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      Hephaestus (profile), Jan 16th, 2011 @ 3:47pm

      Re: I agree, people matter

      "Twitter is not a person. Twitter did not decide anything. Somebody(s) that work at Twitter made a great decision. There were probably some other somebody(s) there that disagreed with them."

      Thats splitting hairs. Twitter is an organization of people, that made a great descision. On this we agree.

      "You want to build a better future, or even believe that one is possible? Start believing in the real people that are doing good things.Start holding real people accountable when they do bad things."

      Slowly but surely this is happening. Sites like OpenSecrets.org tell us who is paying for which politicians votes. Sites like www.govtrack.us/users/trackers.xpd and projects.washingtonpost.com/congress/ allow us to see what polticians are voting for. What is needed is a facebook-twitter-whatever app to pull it all together for people. Considering that my numbers say just under 700 million people will be on facebook one year from now, it could be a game changer in US (and world) politics.

       

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      harbingerofdoom (profile), Jan 16th, 2011 @ 5:24pm

      Re: I agree, people matter

      in a political world setting where corporate sponsorship of new bills is running amok and corporations have been given the green light to associate campaign contributions with free speech, its not surprising to see more and more people pointing to a corporate entity and ascribing persona to their actions.
      Would it be great to point at someone within that organization and say 'hey, that guy made a stand up decision'? yes it would, but i think disappointment simply because you dont really have that one person within the organization to point at is not the best way to view it when it doesnt really matter who it was, they still made the right choice.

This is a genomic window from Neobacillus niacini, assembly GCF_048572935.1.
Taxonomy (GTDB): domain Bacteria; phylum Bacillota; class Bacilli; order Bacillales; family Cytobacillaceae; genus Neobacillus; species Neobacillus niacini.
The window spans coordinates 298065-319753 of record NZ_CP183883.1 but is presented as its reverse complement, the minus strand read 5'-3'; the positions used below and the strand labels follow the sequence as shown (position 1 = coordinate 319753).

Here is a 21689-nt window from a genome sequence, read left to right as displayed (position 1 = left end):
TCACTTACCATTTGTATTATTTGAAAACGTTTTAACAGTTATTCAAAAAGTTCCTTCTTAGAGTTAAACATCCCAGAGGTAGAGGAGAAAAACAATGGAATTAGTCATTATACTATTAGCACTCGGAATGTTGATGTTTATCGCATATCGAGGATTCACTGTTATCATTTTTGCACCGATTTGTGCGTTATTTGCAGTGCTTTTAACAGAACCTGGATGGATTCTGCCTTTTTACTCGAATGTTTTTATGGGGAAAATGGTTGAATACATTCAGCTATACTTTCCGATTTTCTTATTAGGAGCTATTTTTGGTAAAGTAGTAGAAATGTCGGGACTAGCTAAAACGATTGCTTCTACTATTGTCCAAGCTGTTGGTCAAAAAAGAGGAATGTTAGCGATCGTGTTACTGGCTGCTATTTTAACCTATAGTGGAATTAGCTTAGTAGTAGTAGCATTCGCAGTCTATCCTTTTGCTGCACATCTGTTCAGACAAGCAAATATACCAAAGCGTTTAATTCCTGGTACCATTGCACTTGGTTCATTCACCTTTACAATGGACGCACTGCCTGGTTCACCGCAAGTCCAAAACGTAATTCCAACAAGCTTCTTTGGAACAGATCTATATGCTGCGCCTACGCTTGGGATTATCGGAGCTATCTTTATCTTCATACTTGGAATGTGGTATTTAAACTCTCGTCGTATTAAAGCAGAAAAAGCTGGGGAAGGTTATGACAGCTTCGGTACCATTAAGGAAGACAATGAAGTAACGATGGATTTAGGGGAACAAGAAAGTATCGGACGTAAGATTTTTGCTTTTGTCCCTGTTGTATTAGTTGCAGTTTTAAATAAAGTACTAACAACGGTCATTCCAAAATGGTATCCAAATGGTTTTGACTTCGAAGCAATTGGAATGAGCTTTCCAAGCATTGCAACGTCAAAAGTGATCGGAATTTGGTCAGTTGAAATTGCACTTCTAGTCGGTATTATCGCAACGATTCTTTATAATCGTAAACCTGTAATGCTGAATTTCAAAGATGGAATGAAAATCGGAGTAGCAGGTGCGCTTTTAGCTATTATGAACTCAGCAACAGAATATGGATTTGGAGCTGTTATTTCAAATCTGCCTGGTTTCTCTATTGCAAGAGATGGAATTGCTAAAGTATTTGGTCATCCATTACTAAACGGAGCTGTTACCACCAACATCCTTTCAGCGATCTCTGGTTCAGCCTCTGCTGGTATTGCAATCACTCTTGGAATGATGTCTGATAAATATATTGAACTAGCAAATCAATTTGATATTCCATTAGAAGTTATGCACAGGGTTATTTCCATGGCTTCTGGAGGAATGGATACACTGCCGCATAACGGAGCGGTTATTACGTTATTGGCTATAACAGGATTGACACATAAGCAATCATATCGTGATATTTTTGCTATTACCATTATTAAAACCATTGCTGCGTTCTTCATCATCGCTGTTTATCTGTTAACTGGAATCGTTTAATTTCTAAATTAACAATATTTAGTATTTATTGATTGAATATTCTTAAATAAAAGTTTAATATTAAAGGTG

if that person wants to be given credit for making that decision within the organization they need to stand up and take credit for it... otherwise the credit goes to the organization the same way that organizations take heat when they make mistakes or bad choices.

       

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        Hephaestus (profile), Jan 17th, 2011 @ 12:18pm

        Re: Re: I agree, people matter

        FYI

        We can point to one person. Twitter’s general counsel Alexander Macgillivray who was one of the first law students at Harvards’ Berkman internet law center.

         

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    please help my babies (profile), Jan 16th, 2011 @ 7:49pm

    I am a mother of six children. five boys and one girl. we have moved so many times i couldnt count.we are in need of a place we can call home.in the town we live in there are some homes that are 15 to 20 thousand. they may need some work but we wouldnt mind.if you can find it in your hearts to help us we would forever be greatful. thank you and god bless you all